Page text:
Certainly Hamas is going to welcome the fact that they will no longer be moving targets, whenever they step outside their houses here in Gaza. So it's really -- if we can get through a period of relative quiet and peace, then they can start working on something a little more permanent than just 24 hours of relative quiet -- Anderson.

COOPER: And Arwa, I can hear in the skies behind you, I can hear those drones still overhead, a sound we've heard a lot over the last eight or nine days. You've spoken with a lot of people today. There's a lot of people this evening. How did they see it?

DAMON: Well, there is, of course, a sense of relief understandably even if the ceasefire does not hold, that for the time being they are able to get out. We were down in the streets amongst them. Many of them celebrating, they were saying, what they were calling Hamas victory, a victory for the Palestinians. Others, though, saying that they were simply out celebrating because they could. Because they spent so many days cooped up.

There were entire vehicles with children packed inside them. One father saying that his kids had begged him to take him out because they'd spent so much time indoors and just an overwhelming sense of relief that at least for one night, for now, people can get some sleep and be at ease with the knowledge that at least for now, there's not going to be that unexpected strike near their home.

COOPER: Ben, you and I have talked about this a lot over the last couple of nights about the level of support that Hamas has among people in Gaza. Talk about that a little bit and -- the decision made tonight, the ceasefire. How does that bolster Hamas?

WEDEMAN: Well, it bolsters Hamas in the sense that they were able to, A, confront Israel. To really, you know, provide a military challenge to Israel and emerge from it without leaving large swaths of Gaza in rubble. What we saw four years ago, they had another confrontation with Israel. Israel sends in the ground troops. It was a 22-day bruising war with 1,400 people killed.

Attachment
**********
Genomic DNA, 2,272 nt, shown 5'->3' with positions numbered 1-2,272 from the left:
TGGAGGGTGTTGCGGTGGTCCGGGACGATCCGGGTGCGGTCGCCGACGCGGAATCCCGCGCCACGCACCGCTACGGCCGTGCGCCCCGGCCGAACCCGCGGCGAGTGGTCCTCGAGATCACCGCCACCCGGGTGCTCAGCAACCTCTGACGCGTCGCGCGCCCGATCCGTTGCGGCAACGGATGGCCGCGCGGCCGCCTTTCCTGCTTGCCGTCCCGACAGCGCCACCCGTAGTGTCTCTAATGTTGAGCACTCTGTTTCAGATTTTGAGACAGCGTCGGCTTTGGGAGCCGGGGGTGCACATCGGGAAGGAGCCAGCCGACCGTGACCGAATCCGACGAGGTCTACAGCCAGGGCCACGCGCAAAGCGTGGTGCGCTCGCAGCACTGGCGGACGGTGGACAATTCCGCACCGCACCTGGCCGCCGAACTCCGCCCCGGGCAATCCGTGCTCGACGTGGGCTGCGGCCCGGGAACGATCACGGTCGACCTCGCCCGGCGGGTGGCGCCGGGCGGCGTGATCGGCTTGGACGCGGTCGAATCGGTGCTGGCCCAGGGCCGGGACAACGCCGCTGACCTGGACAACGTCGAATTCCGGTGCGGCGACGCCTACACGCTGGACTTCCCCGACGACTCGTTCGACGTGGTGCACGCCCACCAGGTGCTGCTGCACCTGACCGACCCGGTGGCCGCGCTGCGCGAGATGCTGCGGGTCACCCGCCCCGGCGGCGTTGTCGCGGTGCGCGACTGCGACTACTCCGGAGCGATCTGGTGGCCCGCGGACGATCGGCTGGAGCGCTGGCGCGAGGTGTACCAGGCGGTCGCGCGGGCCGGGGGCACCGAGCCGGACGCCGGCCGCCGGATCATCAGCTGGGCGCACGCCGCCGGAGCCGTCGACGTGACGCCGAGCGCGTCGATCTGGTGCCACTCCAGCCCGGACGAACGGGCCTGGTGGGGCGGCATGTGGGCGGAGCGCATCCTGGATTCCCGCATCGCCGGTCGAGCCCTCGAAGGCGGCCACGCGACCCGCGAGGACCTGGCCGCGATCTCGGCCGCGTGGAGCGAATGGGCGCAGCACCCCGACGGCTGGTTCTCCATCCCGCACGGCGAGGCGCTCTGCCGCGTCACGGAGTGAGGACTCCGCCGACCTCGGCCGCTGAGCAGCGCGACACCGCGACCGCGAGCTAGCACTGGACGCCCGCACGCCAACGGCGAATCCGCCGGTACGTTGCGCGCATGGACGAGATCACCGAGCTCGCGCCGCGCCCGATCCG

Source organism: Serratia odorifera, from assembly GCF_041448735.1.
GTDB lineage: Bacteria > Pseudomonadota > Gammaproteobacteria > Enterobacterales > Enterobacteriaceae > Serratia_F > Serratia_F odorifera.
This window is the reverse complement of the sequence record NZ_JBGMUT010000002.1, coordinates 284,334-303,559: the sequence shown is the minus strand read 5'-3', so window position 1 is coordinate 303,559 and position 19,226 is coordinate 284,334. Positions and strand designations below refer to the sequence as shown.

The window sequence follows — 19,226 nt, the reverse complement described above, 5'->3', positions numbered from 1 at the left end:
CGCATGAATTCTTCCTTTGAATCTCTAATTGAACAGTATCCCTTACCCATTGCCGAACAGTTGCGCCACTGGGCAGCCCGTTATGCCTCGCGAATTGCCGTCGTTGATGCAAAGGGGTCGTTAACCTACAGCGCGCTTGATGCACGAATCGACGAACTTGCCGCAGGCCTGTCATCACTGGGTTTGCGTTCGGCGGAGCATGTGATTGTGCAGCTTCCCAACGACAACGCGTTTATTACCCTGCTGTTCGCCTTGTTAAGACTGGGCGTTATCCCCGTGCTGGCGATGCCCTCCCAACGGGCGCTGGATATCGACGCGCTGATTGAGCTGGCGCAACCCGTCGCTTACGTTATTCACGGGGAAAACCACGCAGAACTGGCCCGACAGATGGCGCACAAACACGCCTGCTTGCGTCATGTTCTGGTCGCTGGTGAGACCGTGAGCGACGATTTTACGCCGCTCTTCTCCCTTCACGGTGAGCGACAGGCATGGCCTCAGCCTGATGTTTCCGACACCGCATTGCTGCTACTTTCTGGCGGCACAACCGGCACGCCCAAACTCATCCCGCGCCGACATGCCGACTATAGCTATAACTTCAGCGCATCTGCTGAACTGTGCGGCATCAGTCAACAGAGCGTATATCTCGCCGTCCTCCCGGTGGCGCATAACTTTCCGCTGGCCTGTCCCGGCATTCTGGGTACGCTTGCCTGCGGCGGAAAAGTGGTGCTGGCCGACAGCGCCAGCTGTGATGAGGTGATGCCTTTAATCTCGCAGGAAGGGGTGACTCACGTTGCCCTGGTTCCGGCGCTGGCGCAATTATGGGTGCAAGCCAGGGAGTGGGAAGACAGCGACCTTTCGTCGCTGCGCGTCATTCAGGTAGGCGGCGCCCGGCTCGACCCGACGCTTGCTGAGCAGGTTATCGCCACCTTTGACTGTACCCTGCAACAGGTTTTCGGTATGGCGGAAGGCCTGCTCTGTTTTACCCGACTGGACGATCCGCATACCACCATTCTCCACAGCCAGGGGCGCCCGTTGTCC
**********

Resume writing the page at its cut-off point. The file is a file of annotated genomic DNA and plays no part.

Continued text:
After that, there was a good deal of resentment against Hamas for sort of getting Gaza into that sort of mess. This time around the mess has been avoided in relative terms compared to the last four years, and Hamas can say, as a result of this war, we have something to show. An easing of the crossings. An end to Israeli military operations and air strikes within Gaza. These targeted airstrikes.

I'm not talking about the campaign of bombing over the last eight days. So they do have something to show for the suffering that has happened here and that is something that will bolster their position.

Is Hamas popular? Not necessarily. There are a lot of people who benefit from it, but many Palestinians here in Gaza really do feel that Hamas is really, by no means, a democratic regime and it's a regime that really doesn't have much tolerance for any sort of descent -- Anderson.

COOPER: Yes. And we've certainly -- we've certainly seen that.

Arwa Damon, Ben Wedeman, stay with us.

I want to bring in Avital Leibovich, the spokeswoman for the Israeli Defense Force. She's joining me here in Jerusalem.

I'm curious to know your thoughts on this ceasefire. Obviously, the devil is in the details and you want to see what's going to happen over the next 24 hours. But for now, the Israeli troops that had mass on the border, are they staying there?

AVITAL LEIBOVICH, SPOKESWOMAN, ISRAELI DEFENSE FORCES: They're staying there only for the night. Tomorrow we'll have an assessment, operational assessment, and then we'll decide what to do with these soldiers. Maybe some of them will be sent home. Others will be staying just so we can see if the situation stabilizes.

COOPER: If it does stabilize for 24 hours, do you know and can you comment on whether those drones will continue to fly?

LEIBOVICH: The drone is a totally different issue. It has something to do with intelligence. But we won't attack Gaza since we are respecting the ceasefire. However, if a launcher, with a launching squad, will attempt to target us, we will have to target that launching squad.

COOPER: There have been some rockets fired toward Israel. How many since the ceasefire went into effect?

LEIBOVICH: Just 9:00 this evening, Israeli time, five rockets have been fired. Two of them were intercepted by one of our Iron Dome batteries. And three have landed in Israel.

COOPER: And how do you view that?

LEIBOVICH: We try to take it in proportion and see that this is just the beginning of the ceasefire. And this is why we haven't responded. As I said before, the next coming weeks will really determine where exactly are we heading.

COOPER: So even though there have been five rockets fired beyond the Iron Dome response, you haven't responded to try to take out where those rockets were fired from.

LEIBOVICH: Right. We are practicing our restraint.

COOPER: In terms of Hamas, what does this mean for Israel's relationship with Hamas?